I love them both – acting and designing. For me they are totally complementary. Of course they are different processes. That’s great, because I love to research the story or background of what I’m creating, whether it’s a character or an artwork.
How do you balance working in two distinctly different creative fields?
I’m very lucky in that I can design pretty much anywhere. I had a long shoot last year in New Zealand and was able to manage creating a new collection while working. That said, I’m quite messy with the inks and paints, so I try to keep the actual painting part contained in my studio as much as possible.
How did you get into textile design?
Almost by accident. I was completing a Diploma of Interior Design at Sydney Design School and found myself less drawn to the more engineering-based side of interior design. My wonderful teacher suggested I focus on colour. There was an advanced colour course that I took and it involved textiles and then I fell in love with the whole texture side of the business.
How did Hobbs & Co start?
It began in 2015 with a few simple pure linen cushion covers, created from ink-based artworks that I sold at Paddington Markets in Sydney. That went well, so I began experimenting with more complex designs and I created the first collection ‘Down the Rabbit Hole’ the following year. The designs were then printed onto the pure linen and silk-based velvet and cut to create unique, individual cushion covers. That same year the scarves were born (mostly due to my love of scarves) and we began selling throughout New Zealand and did our first international trade fair Maison & Objet in Paris.
Did you get any international sales from that fair?
Yes, we gained some great international clients. The lovely thing is that they all remain loyal customers. We also stock with the Christchurch Art Gallery store and are very proud to be stocked by the beautiful luxury lodge Wharekauhau Country Estate in the Wairarapa.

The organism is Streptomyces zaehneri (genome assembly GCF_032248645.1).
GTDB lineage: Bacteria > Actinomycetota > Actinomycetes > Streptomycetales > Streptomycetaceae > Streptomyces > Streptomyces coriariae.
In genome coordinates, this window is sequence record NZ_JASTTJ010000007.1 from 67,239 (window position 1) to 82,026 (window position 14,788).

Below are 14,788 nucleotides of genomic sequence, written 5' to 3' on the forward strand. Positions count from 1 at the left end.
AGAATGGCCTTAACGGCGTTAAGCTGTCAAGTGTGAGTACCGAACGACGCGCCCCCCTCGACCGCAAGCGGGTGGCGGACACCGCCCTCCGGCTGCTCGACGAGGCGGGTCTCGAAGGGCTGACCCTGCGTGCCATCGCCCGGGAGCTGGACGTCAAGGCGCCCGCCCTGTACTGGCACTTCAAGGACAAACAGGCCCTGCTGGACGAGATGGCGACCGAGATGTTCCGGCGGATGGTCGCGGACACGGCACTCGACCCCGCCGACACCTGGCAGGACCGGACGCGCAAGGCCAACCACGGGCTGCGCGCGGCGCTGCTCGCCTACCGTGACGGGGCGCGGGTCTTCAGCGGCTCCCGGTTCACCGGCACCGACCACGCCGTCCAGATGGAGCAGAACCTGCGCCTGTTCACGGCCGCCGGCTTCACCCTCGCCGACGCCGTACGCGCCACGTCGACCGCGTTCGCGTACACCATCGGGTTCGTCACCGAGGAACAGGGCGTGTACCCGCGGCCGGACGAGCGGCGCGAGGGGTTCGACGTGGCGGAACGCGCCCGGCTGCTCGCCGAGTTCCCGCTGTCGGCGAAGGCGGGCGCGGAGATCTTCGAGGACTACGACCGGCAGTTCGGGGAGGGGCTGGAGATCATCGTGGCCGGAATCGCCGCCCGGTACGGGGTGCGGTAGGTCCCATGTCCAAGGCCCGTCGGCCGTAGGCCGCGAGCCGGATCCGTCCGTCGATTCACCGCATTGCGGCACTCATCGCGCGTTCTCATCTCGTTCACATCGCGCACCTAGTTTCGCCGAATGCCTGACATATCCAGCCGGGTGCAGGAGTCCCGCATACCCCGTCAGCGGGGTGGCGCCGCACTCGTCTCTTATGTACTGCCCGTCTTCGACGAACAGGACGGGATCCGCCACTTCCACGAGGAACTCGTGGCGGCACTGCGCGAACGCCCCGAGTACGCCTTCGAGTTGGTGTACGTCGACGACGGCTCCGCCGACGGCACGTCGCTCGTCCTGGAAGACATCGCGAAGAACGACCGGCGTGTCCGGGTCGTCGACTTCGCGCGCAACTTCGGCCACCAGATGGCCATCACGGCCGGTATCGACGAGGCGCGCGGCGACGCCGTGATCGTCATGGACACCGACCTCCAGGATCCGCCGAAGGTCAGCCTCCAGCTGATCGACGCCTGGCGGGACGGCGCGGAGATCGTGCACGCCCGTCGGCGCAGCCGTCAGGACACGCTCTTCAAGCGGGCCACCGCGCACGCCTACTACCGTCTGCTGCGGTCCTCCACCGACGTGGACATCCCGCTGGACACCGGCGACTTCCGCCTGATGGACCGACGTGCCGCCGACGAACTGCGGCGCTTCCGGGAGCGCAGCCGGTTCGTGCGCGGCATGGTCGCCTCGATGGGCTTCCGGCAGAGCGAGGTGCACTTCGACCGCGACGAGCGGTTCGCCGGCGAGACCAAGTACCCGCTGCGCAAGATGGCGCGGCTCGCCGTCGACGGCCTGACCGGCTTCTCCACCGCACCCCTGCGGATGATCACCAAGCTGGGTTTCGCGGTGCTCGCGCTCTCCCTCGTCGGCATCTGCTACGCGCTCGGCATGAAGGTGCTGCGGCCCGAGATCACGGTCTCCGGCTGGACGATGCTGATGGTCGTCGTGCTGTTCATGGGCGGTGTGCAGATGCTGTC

Is world domination the master plan?
I wouldn’t say “world domination” just yet, but we’re pretty excited about how things are growing and have big plans to move into larger markets as the year progresses. Sales have continued to increase and we’re now sold in more than 30 stores throughout New Zealand, Australia and Europe. We’re also working with Indigo Living based in Hong Kong to supply both their stores and work with them on a collection for boutique hotels later in the year. Right now though, it’s head down designing for the new collection!
Your homewares are designed to be kept and treasured. What is your view on the mindful living movement?
We’ve had some really gorgeous messages from clients who’ve been coming back repeatedly purchasing for friends and recommending our products to others. It’s a really lovely feeling that people are starting to appreciate what we are doing and when word spreads in that way I really treasure it. I think for me, being mindful is trying to be as engaged as I can in every part of life. That is very important for me, to be as ‘present’ as possible in life.
Your logo features a graphic image of a raccoon’s face. What made you choose that?
Sebastian our raccoon is a great fit for the ethos of Hobbs & Co; curiosity, creativity and determination are required for any business. Raccoons have all these qualities and, as a plus, are gorgeous. Sebastian is a perfect fit!